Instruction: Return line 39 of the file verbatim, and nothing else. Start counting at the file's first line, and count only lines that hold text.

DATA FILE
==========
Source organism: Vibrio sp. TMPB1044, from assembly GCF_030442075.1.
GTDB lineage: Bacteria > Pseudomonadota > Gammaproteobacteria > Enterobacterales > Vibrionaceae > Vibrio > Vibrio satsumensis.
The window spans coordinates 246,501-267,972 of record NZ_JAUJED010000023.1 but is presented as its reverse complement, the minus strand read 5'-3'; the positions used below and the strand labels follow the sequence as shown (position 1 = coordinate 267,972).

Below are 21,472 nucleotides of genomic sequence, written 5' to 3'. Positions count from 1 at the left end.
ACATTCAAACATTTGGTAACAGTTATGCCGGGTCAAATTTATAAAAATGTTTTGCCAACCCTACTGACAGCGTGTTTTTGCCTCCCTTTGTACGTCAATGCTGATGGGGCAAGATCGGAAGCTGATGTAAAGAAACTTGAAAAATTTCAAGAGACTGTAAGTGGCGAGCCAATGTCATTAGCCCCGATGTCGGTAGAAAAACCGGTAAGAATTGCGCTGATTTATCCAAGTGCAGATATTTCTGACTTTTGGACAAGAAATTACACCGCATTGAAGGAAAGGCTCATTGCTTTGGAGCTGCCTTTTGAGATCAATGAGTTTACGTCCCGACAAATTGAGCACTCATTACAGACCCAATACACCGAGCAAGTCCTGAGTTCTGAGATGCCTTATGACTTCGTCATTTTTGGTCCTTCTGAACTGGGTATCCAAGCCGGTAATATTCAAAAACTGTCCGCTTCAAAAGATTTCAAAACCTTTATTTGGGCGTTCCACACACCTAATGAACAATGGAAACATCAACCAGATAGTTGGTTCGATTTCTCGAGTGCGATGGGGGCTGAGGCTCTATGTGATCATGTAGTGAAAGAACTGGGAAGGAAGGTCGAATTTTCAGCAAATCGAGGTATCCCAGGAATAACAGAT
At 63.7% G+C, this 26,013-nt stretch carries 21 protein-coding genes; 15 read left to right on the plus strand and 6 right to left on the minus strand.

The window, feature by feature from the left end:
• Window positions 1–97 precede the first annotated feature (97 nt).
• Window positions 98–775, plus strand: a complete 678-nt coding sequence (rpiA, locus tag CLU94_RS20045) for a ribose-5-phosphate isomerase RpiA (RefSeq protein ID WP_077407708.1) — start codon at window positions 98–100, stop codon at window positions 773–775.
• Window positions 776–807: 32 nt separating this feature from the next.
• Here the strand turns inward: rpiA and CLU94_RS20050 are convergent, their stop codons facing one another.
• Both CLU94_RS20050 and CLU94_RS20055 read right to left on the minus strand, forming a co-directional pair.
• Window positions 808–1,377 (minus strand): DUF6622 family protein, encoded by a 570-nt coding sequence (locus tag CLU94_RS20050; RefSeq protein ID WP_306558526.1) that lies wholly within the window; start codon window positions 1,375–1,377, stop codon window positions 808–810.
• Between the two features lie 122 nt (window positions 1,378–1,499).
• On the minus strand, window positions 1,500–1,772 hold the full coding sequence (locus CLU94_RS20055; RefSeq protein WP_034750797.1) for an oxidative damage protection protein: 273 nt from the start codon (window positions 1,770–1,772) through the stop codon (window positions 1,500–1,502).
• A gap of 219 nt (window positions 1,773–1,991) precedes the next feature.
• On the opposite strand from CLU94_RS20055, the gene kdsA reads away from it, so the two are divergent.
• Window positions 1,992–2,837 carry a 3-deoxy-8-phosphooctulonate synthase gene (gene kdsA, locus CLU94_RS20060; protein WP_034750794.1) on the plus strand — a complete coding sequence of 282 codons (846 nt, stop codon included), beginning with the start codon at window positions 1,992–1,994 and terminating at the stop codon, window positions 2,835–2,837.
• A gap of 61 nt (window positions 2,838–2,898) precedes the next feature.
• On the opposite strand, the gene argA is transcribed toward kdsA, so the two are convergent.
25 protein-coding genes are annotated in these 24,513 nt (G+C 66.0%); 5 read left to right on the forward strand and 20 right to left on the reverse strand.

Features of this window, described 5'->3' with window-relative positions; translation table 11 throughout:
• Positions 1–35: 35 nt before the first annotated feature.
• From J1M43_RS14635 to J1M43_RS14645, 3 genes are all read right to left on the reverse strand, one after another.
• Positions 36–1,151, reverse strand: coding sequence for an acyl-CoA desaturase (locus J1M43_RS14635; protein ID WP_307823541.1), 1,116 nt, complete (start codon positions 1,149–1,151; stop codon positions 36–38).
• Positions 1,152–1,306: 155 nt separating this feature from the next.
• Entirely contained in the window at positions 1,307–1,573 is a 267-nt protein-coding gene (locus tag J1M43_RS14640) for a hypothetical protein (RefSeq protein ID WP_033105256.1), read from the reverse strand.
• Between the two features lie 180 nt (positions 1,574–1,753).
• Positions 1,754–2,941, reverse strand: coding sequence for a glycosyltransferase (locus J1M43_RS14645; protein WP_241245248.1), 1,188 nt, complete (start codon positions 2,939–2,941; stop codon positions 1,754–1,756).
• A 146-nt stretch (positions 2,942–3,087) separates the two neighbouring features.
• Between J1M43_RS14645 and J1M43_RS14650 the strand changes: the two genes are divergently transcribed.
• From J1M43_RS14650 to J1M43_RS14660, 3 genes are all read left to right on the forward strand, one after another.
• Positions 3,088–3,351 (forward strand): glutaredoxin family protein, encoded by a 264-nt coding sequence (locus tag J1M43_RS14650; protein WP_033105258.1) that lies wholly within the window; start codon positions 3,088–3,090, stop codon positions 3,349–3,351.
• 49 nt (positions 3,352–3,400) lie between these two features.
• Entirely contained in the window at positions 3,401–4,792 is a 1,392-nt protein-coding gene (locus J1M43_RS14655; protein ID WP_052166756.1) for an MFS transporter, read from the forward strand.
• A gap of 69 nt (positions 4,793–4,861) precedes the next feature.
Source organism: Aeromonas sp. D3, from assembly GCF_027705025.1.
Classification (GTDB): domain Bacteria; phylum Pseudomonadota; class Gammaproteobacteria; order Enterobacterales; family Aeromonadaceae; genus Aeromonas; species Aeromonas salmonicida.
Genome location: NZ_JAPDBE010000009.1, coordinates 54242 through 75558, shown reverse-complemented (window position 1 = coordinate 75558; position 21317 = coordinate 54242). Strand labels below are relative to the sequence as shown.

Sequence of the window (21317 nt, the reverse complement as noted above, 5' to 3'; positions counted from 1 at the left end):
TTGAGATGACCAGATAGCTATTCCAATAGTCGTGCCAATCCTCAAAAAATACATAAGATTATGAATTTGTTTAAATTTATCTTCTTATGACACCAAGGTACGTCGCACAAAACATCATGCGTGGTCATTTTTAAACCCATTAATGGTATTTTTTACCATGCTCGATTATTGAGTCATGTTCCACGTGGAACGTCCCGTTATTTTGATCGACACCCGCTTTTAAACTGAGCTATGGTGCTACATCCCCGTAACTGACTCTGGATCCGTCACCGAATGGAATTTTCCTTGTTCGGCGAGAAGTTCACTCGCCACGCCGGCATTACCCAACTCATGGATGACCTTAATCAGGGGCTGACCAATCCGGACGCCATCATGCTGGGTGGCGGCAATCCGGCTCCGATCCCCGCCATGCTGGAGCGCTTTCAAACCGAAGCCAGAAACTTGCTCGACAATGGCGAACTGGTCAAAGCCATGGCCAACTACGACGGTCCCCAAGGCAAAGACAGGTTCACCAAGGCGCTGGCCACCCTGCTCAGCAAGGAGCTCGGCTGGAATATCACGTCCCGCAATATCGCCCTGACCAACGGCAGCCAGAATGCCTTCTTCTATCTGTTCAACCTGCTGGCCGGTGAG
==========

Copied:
Genome location: NZ_JAPDBE010000009.1, coordinates 54242 through 75558, shown reverse-complemented (window position 1 = coordinate 75558; position 21317 = coordinate 54242). Strand labels below are relative to the sequence as shown.